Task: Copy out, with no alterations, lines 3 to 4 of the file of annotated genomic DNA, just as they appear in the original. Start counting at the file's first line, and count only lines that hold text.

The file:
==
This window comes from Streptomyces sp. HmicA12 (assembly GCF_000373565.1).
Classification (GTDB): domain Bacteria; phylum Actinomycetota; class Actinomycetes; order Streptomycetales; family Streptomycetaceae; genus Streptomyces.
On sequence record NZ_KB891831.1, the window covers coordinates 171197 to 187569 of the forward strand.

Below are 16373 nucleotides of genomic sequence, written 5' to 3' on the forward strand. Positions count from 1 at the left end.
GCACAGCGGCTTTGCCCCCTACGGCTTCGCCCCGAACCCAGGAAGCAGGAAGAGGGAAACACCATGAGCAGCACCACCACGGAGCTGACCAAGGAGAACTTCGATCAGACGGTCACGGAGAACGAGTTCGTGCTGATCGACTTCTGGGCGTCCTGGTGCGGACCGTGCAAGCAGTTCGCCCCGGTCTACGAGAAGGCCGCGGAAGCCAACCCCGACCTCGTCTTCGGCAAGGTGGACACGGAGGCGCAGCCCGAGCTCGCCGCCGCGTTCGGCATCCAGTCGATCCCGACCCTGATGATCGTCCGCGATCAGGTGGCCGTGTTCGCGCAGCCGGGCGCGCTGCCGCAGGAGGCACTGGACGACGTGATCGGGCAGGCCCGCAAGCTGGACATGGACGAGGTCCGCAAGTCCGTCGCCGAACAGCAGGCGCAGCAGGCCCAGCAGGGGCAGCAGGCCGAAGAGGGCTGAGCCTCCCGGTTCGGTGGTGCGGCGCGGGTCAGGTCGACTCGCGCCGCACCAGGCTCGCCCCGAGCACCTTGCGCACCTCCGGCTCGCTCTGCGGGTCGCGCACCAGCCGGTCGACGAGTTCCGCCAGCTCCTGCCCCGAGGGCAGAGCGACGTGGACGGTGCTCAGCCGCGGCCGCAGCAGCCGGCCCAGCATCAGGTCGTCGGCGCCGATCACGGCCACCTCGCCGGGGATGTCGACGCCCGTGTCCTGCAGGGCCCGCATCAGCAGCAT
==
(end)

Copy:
On sequence record NZ_KB891831.1, the window covers coordinates 171197 to 187569 of the forward strand.

Below are 16373 nucleotides of genomic sequence, written 5' to 3' on the forward strand. Positions count from 1 at the left end.